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How can I guarantee that floating point calculations in a .NET application (say in C#) always produce the same bit-exact result? Especially when using different versions of .NET and running on different platforms (x86 vs x86_64). Inaccuracies of floating point operations do not matter.

In Java I'd use strictfp. In C/C++ and other low level languages this problem is essentially solved by accessing the FPU / SSE control registers but that's probably not possible in .NET.

Even with control of the FPU control register the JIT of .NET will generate different code on different platforms. Something like HotSpot would be even worse in this case...

Why do I need it? I'm thinking about writing a real-time strategy (RTS) game which heavily depends on fast floating point math together with a lock stepped simulation. Essentially I will only transmit user input across the network. This also applies to other games which implement replays by storing the user input.

Not an option are:

  • decimals (too slow)
  • fixed point values (too slow and cumbersome when using sqrt, sin, cos, tan, atan...)
  • update state across the network like an FPS: Sending position information for hundreds or a few thousand units is not an option

Any ideas?

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2 Answers 2

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I'm not sure of the exact answer for your question but you could use C++ and do all your float work in a c++ dll and then return the result to .Net through an interopt.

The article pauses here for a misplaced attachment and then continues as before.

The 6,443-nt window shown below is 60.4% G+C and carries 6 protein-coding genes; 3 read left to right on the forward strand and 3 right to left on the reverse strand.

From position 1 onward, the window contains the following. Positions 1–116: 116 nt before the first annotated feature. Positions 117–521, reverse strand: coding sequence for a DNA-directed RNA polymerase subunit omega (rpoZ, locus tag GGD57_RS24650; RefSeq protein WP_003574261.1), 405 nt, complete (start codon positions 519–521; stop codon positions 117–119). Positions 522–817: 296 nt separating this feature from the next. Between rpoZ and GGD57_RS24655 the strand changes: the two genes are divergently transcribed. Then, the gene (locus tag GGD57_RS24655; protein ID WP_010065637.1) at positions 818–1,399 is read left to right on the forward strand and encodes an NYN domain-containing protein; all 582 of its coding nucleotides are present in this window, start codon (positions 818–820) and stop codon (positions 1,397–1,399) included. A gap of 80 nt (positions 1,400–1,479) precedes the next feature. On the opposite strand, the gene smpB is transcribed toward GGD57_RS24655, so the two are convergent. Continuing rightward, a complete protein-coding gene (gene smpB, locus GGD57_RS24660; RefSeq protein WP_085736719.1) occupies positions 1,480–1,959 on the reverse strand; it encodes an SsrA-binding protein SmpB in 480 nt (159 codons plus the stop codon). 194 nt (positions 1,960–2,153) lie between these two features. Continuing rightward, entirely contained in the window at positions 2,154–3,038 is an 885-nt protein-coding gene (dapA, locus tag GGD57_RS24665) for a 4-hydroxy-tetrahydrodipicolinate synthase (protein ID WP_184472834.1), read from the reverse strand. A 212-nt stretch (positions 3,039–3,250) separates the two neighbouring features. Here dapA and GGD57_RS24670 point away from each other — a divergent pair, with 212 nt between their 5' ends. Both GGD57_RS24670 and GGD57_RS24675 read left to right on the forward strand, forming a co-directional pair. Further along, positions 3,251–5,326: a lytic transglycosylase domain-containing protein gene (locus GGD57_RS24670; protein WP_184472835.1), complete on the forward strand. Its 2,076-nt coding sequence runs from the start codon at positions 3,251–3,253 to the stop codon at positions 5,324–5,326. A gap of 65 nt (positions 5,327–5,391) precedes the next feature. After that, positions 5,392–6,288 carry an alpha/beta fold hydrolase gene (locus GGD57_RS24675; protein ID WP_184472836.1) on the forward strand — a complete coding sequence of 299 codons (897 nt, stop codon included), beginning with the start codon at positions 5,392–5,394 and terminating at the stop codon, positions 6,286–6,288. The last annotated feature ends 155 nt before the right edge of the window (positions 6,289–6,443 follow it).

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If I would write the critical part (simulation) of the game in C/C++ then I can just write the whole game without .Net. Maybe that's the "right" way here. –  user285934 Mar 4 '10 at 19:37
    
Look at the C/C++ IJW (It-Just-Works) functionality of the MSVC compiler. It'll let you write what you need to write as unmanaged code, and do the rest as managed code to interface smoothly with the rest of the managed parts of your game. –  Ants Mar 6 '10 at 6:55

Bitexact results for different platforms are a pain in the a**. If you only use x86, it should not matter because the FPU does not change from 32 to 64bit. But the problem is that the transcendental functions may be more accurate on new processors.

The four base operations should not give different results, but your VM may optimize expressions and that may give different results. So as Ants proposed, write your add/mul/div/sub routines as unmanaged code to be on the safe side.

For the transcendental functions I am afraid you must use a lookup table to guarantee bit exactness. Calculate the result of e.g. 4096 values, store them as constants and if you need a value between them, interpolate. This does not give you great accuracy, but it will be bitexact.

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The four base operations produce different results even on a single processor when the SSE unit and the FPU are not properly configured (disable subnormal numbers for both, use 32 bit or 64 bit values on fpu instead of maximum precision). Transcendental functions can be implemented in software using this controlled environment in C/C++. –  user285934 Mar 11 '10 at 23:53

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